Children of God

John 1:12.---' As many as received him, to then gave he power to become the sons of God, even to them that believe on his name.'

These words might well be taken out of the context in which they occur and placed at the beginning of the New Testament. They furnish us with a key to the contents of the Gospels and Epistles alike. They enable us to grasp the general idea, the commanding purpose, of the life of Jesus Christ. He came not simply to live amongst men a life of exemplary sinlessness and moral beauty. He came to do something; and that something was not just the performance of miscellaneous acts of benevolence, and the introduction of profound truths, as opportunities occurred. He had a settled object in view, and to the furtherance of that object the energies of His Will were undividedly directed. He came to affect the lives of men and women in the deepest of all conceivable ways---to give them power 'to become children of God.'

'To become children of God.' The verb is significant. Man is the child of God by nature. Our text does not oblige us to deny that fact. Various passages of Scripture can be cited in support of it. Take our Lord's Parable of the Prodigal, for example. The point of the story is not that the prodigal was a stranger who became a son on his return, but that he was always a son, though a willful and unworthy son. Take the speech of the Apostle Paul at Athens. Addressing a pagan audience, he frankly adopted the pagan poet's words: 'We are also God's offspring.'

The Bible justifies us in asserting that 'man is the child of God by nature.' Yet, alongside of that teaching, it tells us that the great purpose of Christ's presence in the world is that we might 'become' children of God. How are we to reconcile these two positions?

The 'childhood in relation to God the Father' which belongs to us all in virtue of our existence is a capacity, a promise unfulfilled. The tragedy of human life, that which makes sin such a dreadful thing, is the abuse of this capacity. Sin is a selling of one's birthright, a prostitution of the ideal promise of man's nature. But the 'childhood in relation to God the Father' which it was the purpose of Christ's life to secure to us a realized experience. It is something actual. It is essentially a condition of love to God, of obedience to His Will, of assurance in the midst of time's perplexing ordeals. That is a state in which we do not find ourselves by nature. It represents thought's which we do not think, feelings which we do not entertain, purposes which we do not cherish and achieve, consolations and guarantees of which we are ignorant by nature. You are a child of God all the time you are repudiating His Fatherhood of you, rejecting His claims upon your trust and love, betraying His Will, seeking the gratification of your own selfish and self-indulgent desires. It is because you are a child of God that your life is not simply a fiasco, a meanly played part on the world's stage, but a tragedy of infinite sadness and solemnity.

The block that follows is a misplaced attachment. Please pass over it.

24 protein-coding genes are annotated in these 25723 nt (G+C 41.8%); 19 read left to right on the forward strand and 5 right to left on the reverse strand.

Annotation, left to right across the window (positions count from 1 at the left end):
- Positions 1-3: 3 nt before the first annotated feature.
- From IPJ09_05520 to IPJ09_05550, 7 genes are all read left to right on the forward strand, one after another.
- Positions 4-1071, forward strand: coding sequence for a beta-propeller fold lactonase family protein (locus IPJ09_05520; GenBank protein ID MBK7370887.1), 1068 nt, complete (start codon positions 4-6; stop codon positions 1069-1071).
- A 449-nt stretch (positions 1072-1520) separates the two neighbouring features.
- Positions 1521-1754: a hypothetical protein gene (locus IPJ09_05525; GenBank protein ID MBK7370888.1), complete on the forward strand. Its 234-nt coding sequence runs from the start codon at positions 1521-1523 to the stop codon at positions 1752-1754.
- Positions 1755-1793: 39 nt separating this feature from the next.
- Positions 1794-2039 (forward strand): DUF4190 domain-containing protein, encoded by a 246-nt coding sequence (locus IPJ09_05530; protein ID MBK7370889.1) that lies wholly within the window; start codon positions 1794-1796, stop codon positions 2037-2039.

To become a child of God in truth and in fact, to have the relationship of childhood made a conscious, living, glad experience---mind and heart and will in loyal exercise towards the Father---that is our true destiny. And that we might be able to fulfil it, Jesus Christ came into the midst of humanity.

It is related about a king of Prussia that he was one day playing with children, and asked them to what kingdoms of Nature different things to which he pointed belonged: a stone to the mineral kingdom, a flower to the vegetable, a leopard's skin to the animal' according to the old classification. "And to what kingdom do I belong?" he asked. "To the Kingdom of Heaven," a little child replied.

The Authorized Version says, He gave 'power'; the Revised Version says, He gave the 'right.' Which is the correct reading? The word in the original includes both renderings, and if we reflect over the matter carefully we shall see that the necessities of the case require the use of such a word---a word meaning 'right' as well as 'power' and 'power as well as 'right.'